Don't get too excited about that pending economic rebound. The Federal Reserve's announcement it will keep interest rates super-low into 2014 is a key sign that the US economy is years away from truly recovering, reports the New York Times. Yes, the economy has picked up "moderately," said the Fed in a statement, but jobs are still scarce and growth is expected to be sluggish for the foreseeable future—2.7% in 2012, 3.2% in 2013, and perhaps as high as 4% in 2014. “What did we learn today? Things are bad, and they’re not improving at the rate that they want them to improve,” said the chief US economist at HSBC.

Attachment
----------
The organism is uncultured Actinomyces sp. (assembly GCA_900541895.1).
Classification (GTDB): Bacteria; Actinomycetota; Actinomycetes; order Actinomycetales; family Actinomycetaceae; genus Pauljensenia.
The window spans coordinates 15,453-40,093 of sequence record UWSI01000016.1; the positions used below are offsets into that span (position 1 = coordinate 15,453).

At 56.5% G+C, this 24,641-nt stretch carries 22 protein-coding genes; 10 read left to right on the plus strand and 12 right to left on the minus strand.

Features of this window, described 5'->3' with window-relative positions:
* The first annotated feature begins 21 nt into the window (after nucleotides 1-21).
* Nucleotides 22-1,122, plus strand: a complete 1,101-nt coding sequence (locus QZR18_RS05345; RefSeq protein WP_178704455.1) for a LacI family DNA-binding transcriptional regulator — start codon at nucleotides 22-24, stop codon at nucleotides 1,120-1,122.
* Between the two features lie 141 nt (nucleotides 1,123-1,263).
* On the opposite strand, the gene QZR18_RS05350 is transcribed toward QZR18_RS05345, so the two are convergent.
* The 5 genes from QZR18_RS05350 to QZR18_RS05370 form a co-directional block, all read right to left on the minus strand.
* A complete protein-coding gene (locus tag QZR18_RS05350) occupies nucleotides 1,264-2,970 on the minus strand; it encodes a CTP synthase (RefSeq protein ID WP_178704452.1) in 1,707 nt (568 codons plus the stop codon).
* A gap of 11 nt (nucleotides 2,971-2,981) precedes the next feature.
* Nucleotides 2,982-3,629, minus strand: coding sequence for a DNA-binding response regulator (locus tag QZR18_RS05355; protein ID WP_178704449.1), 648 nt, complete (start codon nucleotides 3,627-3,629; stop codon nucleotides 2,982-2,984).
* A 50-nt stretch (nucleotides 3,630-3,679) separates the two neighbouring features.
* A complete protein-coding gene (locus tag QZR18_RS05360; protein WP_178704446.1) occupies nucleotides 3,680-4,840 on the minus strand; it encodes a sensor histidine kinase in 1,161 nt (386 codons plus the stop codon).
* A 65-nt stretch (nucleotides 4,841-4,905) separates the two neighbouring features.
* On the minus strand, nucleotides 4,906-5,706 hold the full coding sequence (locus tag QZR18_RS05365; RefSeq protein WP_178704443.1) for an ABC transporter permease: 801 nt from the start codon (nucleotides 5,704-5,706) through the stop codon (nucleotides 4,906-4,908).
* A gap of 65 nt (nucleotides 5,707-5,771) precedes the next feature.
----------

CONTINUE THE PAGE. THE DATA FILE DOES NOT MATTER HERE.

In a move to increase transparency, the Fed for the first time published the individual predictions of the policy-making committee's 17 members; eleven said they expected rates to stay low until 2014. But as the Fed was widely expected to keep rates low for the next couple of years anyway, the announcement should have little effect. “I wouldn’t overstate the Fed’s ability to massively change expectations through its statements,” said chairman Ben Bernanke. “It’s important for us to say what we think, and it’s important for us to provide the right amount of stimulus to help the economy recover from its currently underutilized condition.” The Fed also published its long-term goals, saying officials aim to bring unemployment to under 6% and keep inflation around 2%. While its inflation goal appears on target, unemployment is predicted to still be at 6.7% by the end of 2014. (Read more Federal Reserve stories.)